2 Points

According to a fascinating interview with Facebook founder Mark Zuckerberg this week on Inside Facebook (Discussing the Future of Facebook and the Facebook Ecosystem with CEO Mark Zuckerberg), Facebook admits that they may have focused too much on trying to emulate Twitter, the fast-growing microblogging platform, when formulating their strategies and plans for the future.

In the interview, which touched on numerous topics including the future of social gaming on Facebook, Zuckerberg's plans for the Facebook Credits payment system, and Facebook's current financials, Zuckerberg admitted that he personally had "paid too much attention" to Twitter over the course of the past few years. According to Zuckerberg:

"At first I think we learned that they do a lot of things really well. It’s a very nice, simple service. They do one thing really well – that’s powerful.

"I think the main thing was we looked at their growth rate and – well, we saw our exponential growth rate continue for a very long period of time, and it still does at a super-linear rate, though not quite 3% a week any more. I looked at their rate and thought if this continues for 12 months or 18 months, then in a year they’re going to be bigger than us. I guess I extrapolated too much from our own experience of what was possible, but it just turned out that that their growth rate was kind of unnatural."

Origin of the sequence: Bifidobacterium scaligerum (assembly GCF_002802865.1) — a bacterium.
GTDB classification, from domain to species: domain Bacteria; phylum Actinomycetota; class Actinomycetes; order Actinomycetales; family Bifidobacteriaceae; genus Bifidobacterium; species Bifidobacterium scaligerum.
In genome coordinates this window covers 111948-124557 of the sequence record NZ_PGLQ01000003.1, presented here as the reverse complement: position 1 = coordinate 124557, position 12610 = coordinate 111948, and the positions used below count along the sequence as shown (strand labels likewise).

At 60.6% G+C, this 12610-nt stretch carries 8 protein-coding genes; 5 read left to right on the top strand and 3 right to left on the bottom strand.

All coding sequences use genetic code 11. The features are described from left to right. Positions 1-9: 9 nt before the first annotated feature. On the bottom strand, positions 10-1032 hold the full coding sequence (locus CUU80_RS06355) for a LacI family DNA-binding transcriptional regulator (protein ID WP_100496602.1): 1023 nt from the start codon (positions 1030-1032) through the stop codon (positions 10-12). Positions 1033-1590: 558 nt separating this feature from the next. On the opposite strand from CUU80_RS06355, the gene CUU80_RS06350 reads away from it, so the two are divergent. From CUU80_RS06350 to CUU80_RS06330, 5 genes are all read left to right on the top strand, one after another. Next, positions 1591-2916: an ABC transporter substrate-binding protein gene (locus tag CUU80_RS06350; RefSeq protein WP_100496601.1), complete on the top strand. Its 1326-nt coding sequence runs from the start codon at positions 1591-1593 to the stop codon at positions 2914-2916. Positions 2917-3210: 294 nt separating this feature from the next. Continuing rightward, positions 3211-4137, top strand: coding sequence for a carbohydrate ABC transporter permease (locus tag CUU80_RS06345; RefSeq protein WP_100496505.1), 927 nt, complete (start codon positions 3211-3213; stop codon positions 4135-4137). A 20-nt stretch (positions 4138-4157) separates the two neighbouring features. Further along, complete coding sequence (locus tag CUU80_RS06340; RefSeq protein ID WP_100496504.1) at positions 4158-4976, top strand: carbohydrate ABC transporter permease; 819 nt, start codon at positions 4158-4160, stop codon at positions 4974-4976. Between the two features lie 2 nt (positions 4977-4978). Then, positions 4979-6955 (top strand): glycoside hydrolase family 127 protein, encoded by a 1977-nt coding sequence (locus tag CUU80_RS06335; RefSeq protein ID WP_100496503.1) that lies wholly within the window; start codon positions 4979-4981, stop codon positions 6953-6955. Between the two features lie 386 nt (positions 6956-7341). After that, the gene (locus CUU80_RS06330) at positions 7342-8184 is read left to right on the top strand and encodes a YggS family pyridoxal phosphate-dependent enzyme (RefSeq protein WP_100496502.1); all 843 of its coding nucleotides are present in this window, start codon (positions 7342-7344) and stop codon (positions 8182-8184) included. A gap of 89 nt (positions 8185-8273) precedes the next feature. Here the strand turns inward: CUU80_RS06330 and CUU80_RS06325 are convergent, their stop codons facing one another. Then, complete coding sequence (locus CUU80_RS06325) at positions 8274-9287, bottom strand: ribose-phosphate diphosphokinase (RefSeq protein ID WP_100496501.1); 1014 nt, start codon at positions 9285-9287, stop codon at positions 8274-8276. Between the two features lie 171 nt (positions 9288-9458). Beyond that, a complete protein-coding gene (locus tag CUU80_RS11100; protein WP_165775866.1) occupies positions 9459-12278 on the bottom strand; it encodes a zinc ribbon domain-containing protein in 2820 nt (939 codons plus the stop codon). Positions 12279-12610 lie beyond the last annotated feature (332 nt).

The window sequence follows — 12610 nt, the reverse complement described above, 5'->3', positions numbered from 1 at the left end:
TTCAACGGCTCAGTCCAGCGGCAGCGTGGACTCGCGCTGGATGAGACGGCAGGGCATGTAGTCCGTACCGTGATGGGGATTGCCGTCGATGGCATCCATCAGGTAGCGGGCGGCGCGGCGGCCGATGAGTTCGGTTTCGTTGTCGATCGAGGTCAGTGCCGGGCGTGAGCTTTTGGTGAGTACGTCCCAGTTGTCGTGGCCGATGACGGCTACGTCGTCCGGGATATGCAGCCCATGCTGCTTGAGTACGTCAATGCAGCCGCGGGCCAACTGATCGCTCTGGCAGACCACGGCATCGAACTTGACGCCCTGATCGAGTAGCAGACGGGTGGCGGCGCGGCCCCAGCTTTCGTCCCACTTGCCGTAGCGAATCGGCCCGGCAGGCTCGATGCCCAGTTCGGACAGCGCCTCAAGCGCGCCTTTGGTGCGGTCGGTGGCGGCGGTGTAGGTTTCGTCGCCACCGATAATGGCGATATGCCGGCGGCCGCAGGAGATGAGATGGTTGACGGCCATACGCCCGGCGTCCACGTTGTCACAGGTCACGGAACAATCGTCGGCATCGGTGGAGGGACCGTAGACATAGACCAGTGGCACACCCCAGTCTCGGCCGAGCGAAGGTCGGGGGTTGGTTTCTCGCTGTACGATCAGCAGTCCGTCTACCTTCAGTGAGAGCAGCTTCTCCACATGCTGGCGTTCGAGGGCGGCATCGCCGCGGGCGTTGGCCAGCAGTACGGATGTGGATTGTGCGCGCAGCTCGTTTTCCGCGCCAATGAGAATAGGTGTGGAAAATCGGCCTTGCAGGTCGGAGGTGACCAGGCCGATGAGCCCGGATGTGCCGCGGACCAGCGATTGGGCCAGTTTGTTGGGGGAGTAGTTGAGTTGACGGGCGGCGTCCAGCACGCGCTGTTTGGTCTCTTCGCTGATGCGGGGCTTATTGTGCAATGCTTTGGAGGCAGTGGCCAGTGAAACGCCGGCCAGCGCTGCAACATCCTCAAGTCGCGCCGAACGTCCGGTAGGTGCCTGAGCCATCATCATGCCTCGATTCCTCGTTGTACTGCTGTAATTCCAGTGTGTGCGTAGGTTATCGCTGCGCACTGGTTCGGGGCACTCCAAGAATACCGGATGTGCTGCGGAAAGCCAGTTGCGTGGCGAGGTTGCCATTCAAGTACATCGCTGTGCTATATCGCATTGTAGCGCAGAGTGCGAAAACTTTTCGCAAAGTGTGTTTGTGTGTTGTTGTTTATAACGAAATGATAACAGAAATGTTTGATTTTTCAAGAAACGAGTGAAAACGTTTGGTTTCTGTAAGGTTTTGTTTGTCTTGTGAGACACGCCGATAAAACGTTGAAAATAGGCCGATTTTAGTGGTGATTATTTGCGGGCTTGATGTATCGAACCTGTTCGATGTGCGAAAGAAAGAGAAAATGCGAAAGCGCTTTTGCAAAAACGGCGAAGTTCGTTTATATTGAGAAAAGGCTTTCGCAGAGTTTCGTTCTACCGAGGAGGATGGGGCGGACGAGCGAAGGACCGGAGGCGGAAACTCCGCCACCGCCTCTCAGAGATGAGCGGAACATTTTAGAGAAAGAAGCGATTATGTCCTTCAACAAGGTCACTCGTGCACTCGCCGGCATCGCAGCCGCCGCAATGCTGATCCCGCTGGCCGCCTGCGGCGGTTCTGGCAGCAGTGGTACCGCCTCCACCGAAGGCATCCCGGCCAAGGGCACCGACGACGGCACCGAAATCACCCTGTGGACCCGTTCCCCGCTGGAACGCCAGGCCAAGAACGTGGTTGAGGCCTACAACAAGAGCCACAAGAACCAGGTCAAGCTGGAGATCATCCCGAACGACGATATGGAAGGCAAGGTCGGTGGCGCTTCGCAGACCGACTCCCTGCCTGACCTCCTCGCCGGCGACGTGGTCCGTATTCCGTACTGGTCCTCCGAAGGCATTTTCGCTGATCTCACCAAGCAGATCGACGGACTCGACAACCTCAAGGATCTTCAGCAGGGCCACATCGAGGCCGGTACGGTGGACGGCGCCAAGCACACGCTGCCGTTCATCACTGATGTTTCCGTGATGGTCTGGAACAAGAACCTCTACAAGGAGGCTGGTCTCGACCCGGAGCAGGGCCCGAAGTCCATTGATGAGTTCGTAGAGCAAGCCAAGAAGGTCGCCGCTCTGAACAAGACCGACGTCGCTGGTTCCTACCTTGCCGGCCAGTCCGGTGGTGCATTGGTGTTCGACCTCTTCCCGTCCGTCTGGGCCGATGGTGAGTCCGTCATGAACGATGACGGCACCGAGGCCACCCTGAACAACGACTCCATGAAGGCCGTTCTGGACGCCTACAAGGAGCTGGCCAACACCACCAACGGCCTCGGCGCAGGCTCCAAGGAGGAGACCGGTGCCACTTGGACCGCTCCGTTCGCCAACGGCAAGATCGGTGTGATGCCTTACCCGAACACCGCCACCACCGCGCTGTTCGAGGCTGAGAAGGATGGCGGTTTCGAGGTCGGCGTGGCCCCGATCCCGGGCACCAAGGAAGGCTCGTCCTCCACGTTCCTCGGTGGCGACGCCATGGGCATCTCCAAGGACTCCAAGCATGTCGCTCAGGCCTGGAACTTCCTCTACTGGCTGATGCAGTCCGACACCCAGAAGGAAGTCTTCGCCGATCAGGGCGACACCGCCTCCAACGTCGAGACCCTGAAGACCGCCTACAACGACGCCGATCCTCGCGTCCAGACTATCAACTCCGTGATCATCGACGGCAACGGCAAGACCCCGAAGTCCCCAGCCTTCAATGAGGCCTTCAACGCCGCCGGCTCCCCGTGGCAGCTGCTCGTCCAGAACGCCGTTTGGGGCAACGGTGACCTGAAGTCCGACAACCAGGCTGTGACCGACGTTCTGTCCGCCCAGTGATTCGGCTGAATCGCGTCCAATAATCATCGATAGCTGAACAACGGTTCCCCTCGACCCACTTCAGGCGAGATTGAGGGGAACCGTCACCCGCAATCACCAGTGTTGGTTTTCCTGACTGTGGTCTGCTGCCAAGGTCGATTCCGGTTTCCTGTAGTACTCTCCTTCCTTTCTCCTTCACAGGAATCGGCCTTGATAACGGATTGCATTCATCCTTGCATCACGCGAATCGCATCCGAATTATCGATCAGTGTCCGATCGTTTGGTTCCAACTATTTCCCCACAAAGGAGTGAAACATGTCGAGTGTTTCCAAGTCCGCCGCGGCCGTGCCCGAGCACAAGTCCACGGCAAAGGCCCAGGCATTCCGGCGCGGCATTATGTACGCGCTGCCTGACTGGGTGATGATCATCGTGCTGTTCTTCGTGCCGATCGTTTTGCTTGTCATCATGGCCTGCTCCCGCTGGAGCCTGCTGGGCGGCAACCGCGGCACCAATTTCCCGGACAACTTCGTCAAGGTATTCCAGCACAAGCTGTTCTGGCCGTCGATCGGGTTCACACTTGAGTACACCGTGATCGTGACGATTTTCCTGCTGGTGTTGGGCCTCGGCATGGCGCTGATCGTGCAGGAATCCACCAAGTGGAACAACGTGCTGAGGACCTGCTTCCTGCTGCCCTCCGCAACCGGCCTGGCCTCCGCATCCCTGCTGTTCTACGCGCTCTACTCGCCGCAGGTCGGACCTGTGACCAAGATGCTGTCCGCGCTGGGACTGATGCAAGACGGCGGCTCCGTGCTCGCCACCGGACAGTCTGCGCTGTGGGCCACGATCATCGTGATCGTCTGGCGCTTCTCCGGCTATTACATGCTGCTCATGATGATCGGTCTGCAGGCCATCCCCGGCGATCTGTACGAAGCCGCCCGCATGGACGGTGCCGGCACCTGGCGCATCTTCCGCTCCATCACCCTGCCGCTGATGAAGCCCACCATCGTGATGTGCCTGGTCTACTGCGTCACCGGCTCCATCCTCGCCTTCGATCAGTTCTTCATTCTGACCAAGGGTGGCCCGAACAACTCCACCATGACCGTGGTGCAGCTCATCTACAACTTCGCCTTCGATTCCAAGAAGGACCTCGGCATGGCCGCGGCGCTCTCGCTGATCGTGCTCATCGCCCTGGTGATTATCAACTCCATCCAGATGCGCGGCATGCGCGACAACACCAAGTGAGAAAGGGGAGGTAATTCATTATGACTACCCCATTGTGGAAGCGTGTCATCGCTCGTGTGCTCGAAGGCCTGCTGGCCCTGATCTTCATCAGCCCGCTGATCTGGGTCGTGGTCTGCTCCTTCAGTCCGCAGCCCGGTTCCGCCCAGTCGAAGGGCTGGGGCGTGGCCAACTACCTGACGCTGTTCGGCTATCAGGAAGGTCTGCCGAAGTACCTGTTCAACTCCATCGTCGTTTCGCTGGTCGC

Zuckerberg is certainly correct when he says that Twitter's growth rate wasn't sustainable - and he isn't even mentioning the fact that a significant portion of Twitter's massive growth rate came either from spammers who create hundreds of accounts at a time, or from people who try the service, use it for a few days, and then quit. The latter group accounts for a significant proportion of new Twitter accounts.

To say that Zuckerberg "paid too much attention" to Twitter is a bit of an understatement. Over the last two years, Facebook has taken significant steps toward emulating Twitter's functionality, most notably pushing their once-private social network towards a more public system, notably "recommending" to users during privacy overhauls that they expose much of the private information that they had previously held back.

From the tone of Zuckerberg's comments, and considering the new direction that Facebook appears to be taking (namely paying too much attention to Foursquare and other locational "check in" services), it seems that the Facebook founder's obsession with microblogging is waning. What that bodes for the future of the world's largest social network is unclear, but one thing you can count on is that although Zuckerberg might not be focusing too closely on Twitter, he's definitely still got his eyes on it.

Jun 23, 2010

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